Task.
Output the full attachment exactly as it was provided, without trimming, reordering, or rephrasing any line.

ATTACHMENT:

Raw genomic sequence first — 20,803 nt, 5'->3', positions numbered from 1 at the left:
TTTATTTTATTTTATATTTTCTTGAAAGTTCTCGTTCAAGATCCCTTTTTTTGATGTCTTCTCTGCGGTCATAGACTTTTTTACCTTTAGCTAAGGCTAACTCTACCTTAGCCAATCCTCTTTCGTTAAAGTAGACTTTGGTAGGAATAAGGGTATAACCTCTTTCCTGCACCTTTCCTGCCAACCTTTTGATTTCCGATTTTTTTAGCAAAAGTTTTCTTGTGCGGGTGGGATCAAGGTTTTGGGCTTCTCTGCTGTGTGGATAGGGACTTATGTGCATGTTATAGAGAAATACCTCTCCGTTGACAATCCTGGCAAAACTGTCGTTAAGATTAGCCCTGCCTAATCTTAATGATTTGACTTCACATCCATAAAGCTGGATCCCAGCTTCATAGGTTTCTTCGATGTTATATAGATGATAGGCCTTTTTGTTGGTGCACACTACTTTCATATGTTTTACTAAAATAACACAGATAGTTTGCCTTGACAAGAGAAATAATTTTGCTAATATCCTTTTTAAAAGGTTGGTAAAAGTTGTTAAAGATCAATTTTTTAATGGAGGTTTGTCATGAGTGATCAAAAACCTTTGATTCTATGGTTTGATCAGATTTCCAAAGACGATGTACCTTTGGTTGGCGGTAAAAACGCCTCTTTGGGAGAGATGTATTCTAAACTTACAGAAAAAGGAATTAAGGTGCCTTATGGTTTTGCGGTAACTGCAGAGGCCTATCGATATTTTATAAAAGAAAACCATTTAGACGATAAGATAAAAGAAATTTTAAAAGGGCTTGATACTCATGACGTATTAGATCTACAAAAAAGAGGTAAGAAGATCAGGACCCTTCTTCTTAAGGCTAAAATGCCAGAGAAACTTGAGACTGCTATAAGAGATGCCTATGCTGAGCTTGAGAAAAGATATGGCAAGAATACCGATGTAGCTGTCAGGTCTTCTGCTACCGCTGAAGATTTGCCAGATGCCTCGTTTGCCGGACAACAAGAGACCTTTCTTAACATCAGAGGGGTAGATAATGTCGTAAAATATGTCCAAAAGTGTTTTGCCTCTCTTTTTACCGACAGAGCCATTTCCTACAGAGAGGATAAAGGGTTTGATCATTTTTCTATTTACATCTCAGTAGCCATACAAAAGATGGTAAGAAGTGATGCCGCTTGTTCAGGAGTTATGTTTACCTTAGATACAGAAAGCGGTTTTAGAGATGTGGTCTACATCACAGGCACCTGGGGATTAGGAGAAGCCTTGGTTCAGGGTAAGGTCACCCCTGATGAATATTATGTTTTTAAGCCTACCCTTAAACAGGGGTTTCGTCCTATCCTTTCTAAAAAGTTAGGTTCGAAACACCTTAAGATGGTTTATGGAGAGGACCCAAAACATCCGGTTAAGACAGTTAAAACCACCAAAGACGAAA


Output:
Raw genomic sequence first — 20,803 nt, 5'->3', positions numbered from 1 at the left:
TTTATTTTATTTTATATTTTCTTGAAAGTTCTCGTTCAAGATCCCTTTTTTTGATGTCTTCTCTGCGGTCATAGACTTTTTTACCTTTAGCTAAGGCTAACTCTACCTTAGCCAATCCTCTTTCGTTAAAGTAGACTTTGGTAGGAATAAGGGTATAACCTCTTTCCTGCACCTTTCCTGCCAACCTTTTGATTTCCGATTTTTTTAGCAAAAGTTTTCTTGTGCGGGTGGGATCAAGGTTTTGGGCTTCTCTGCTGTGTGGATAGGGACTTATGTGCATGTTATAGAGAAATACCTCTCCGTTGACAATCCTGGCAAAACTGTCGTTAAGATTAGCCCTGCCTAATCTTAATGATTTGACTTCACATCCATAAAGCTGGATCCCAGCTTCATAGGTTTCTTCGATGTTATATAGATGATAGGCCTTTTTGTTGGTGCACACTACTTTCATATGTTTTACTAAAATAACACAGATAGTTTGCCTTGACAAGAGAAATAATTTTGCTAATATCCTTTTTAAAAGGTTGGTAAAAGTTGTTAAAGATCAATTTTTTAATGGAGGTTTGTCATGAGTGATCAAAAACCTTTGATTCTATGGTTTGATCAGATTTCCAAAGACGATGTACCTTTGGTTGGCGGTAAAAACGCCTCTTTGGGAGAGATGTATTCTAAACTTACAGAAAAAGGAATTAAGGTGCCTTATGGTTTTGCGGTAACTGCAGAGGCCTATCGATATTTTATAAAAGAAAACCATTTAGACGATAAGATAAAAGAAATTTTAAAAGGGCTTGATACTCATGACGTATTAGATCTACAAAAAAGAGGTAAGAAGATCAGGACCCTTCTTCTTAAGGCTAAAATGCCAGAGAAACTTGAGACTGCTATAAGAGATGCCTATGCTGAGCTTGAGAAAAGATATGGCAAGAATACCGATGTAGCTGTCAGGTCTTCTGCTACCGCTGAAGATTTGCCAGATGCCTCGTTTGCCGGACAACAAGAGACCTTTCTTAACATCAGAGGGGTAGATAATGTCGTAAAATATGTCCAAAAGTGTTTTGCCTCTCTTTTTACCGACAGAGCCATTTCCTACAGAGAGGATAAAGGGTTTGATCATTTTTCTATTTACATCTCAGTAGCCATACAAAAGATGGTAAGAAGTGATGCCGCTTGTTCAGGAGTTATGTTTACCTTAGATACAGAAAGCGGTTTTAGAGATGTGGTCTACATCACAGGCACCTGGGGATTAGGAGAAGCCTTGGTTCAGGGTAAGGTCACCCCTGATGAATATTATGTTTTTAAGCCTACCCTTAAACAGGGGTTTCGTCCTATCCTTTCTAAAAAGTTAGGTTCGAAACACCTTAAGATGGTTTATGGAGAGGACCCAAAACATCCGGTTAAGACAGTTAAAACCACCAAAGACGAAA